Chris Wittig London

January 2019

Hello everyone!


Month #1 is in the books, and I am absolutely loving this city. With tons of history, great opportunities to travel, and fantastic markets everywhere, I am taking advantage of the new experiences I have at my disposal. Below are some of the highlights!



18 January – London’s East End



Through a one credit class titled “Inside London,” I toured the East End of London alongside a dozen of my classmates. This area is extremely eclectic, and has undergone serious transition over the last hundred years or so. During WWII, Britain granted asylum to children who were separated from their parents, and while it is terrible that many of these families were never reunited, it was inspiring to hear about the efforts that everyday citizens of Britain made to not only house these children, but to raise them too.

Today, the East End is experiencing large scale gentrification, which of course is a very polarizing topic. On one side, the area is extremely attractive, especially to tourists, and is much safer than it was in the past; however, the wealth that is flowing into the area is dispersed very unequally, which leaves some of the poorer residents struggling to keep up with rising costs of living.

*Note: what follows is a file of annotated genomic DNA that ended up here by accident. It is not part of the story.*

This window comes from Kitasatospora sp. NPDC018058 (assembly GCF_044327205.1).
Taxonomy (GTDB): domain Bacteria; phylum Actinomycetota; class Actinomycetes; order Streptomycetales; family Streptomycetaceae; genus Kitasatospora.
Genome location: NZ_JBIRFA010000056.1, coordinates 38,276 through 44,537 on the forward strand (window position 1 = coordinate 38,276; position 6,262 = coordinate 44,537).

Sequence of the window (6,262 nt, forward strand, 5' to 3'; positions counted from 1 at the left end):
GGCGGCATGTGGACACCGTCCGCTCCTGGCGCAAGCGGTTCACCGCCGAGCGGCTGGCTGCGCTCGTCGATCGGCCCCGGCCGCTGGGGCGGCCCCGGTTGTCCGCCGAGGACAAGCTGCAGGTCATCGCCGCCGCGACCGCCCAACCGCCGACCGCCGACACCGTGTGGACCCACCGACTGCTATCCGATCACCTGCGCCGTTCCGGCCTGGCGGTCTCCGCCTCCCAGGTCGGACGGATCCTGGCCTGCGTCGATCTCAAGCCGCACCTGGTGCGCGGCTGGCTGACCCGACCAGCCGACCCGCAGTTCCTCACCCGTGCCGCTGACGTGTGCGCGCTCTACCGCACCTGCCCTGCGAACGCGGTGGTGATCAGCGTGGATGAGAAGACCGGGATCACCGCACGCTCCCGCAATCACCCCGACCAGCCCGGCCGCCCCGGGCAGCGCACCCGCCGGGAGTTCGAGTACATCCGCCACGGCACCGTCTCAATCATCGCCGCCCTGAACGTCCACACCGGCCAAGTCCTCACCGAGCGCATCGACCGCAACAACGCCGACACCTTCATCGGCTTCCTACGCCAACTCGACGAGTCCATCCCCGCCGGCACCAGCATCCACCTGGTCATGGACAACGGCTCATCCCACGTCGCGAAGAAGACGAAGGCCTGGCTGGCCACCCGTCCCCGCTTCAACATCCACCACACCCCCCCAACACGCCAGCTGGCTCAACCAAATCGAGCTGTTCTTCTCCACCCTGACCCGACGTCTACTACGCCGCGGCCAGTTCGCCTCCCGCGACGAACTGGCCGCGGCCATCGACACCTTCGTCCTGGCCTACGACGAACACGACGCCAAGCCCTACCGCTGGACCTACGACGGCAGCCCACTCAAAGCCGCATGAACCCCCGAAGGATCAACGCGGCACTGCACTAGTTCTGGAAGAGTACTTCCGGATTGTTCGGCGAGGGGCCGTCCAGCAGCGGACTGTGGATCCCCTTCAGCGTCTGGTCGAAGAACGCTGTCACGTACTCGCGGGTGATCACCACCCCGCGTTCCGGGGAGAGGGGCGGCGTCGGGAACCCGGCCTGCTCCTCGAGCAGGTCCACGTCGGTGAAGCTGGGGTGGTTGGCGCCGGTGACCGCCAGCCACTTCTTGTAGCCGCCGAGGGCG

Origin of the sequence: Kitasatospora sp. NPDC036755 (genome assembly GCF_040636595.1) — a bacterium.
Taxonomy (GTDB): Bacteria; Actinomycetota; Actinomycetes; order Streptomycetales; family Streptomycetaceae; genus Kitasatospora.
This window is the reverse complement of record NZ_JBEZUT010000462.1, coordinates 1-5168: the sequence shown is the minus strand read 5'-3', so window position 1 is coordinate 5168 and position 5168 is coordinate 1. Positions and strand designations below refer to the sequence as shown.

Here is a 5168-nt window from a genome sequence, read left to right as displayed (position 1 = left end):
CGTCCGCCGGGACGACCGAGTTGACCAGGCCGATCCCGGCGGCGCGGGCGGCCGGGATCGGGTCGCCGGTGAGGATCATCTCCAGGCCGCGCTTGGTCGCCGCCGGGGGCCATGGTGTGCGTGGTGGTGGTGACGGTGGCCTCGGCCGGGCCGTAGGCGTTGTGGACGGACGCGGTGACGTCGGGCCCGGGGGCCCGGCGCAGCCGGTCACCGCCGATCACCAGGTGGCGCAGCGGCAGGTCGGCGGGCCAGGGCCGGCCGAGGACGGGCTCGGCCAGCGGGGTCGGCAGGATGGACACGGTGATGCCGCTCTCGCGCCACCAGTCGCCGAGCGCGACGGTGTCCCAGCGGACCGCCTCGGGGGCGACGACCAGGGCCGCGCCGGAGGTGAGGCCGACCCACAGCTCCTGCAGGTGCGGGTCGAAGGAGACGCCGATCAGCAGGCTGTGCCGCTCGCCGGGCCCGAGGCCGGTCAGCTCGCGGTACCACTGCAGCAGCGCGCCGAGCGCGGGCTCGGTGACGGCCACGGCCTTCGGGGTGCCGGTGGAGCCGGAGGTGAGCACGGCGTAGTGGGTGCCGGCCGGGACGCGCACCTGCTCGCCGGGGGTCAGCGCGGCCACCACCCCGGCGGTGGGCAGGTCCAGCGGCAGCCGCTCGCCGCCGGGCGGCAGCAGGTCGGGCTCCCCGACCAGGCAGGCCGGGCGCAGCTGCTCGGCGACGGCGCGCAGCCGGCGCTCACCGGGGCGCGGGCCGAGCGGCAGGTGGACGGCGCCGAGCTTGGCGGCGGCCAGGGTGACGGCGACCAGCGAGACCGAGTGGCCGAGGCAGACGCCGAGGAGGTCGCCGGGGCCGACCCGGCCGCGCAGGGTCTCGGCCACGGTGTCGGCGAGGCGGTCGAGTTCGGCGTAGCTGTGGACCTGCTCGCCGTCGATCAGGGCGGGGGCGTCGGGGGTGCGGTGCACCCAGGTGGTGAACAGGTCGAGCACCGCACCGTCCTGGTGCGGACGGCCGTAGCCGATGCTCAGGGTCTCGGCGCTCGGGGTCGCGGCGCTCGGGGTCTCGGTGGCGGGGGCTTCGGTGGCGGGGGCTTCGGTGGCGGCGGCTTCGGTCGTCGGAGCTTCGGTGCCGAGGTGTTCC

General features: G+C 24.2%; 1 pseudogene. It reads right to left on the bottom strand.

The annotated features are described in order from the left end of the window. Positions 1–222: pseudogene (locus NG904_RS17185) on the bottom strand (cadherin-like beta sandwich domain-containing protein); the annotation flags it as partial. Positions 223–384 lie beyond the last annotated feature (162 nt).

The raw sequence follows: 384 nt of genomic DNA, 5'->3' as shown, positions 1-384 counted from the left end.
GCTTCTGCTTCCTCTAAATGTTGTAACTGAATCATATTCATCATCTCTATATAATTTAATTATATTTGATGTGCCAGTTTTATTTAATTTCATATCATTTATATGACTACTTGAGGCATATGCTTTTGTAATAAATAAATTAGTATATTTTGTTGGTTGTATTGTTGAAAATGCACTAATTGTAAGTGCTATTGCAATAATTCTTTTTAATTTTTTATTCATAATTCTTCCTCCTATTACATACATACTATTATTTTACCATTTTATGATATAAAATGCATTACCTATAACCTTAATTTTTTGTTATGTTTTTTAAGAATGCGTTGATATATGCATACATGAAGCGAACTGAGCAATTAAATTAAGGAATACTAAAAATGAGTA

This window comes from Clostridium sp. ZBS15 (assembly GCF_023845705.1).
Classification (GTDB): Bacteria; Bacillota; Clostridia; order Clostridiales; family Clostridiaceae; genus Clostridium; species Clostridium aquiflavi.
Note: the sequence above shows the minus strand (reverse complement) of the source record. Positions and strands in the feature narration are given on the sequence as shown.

20 January – Canterbury


Alongside my good pal Mike, I took a day trip out to the historical town of Canterbury, a small town with a religious past dating back to the fourth century. The highlight of this trip was visiting the Canterbury Cathedral, which is the “Mother Church” of the Anglican community; of course, while it has physically existed since the twelfth century, it only has been Anglican since the infamous reformation at the hands of Henry the VIII in the 1500s. I was sure to pick up a copy of “The Canterbury Tales” as well, which to my surprise, is written in very old and difficult English poetic prose. Nonetheless, I shall take a stab at it!


25 January – Borough Market


While Borough Market is one of many markets across London, it is far and away the best I have ever experienced. Here you can indulge in cheese, meats, desserts, and wines, or can grab some souvenirs instead. I ate some spinach ravioli and finished off the day with the best gelato of all time. This city is extraordinarily expensive, but I have decided just to accept it and treat myself for the semester, especially when it comes to the amazing food. Aside from the market, London is known for incredible Indian food and fish fry, too!


29 January – Fulham Football Club vs. Brighton and Hove Albion Match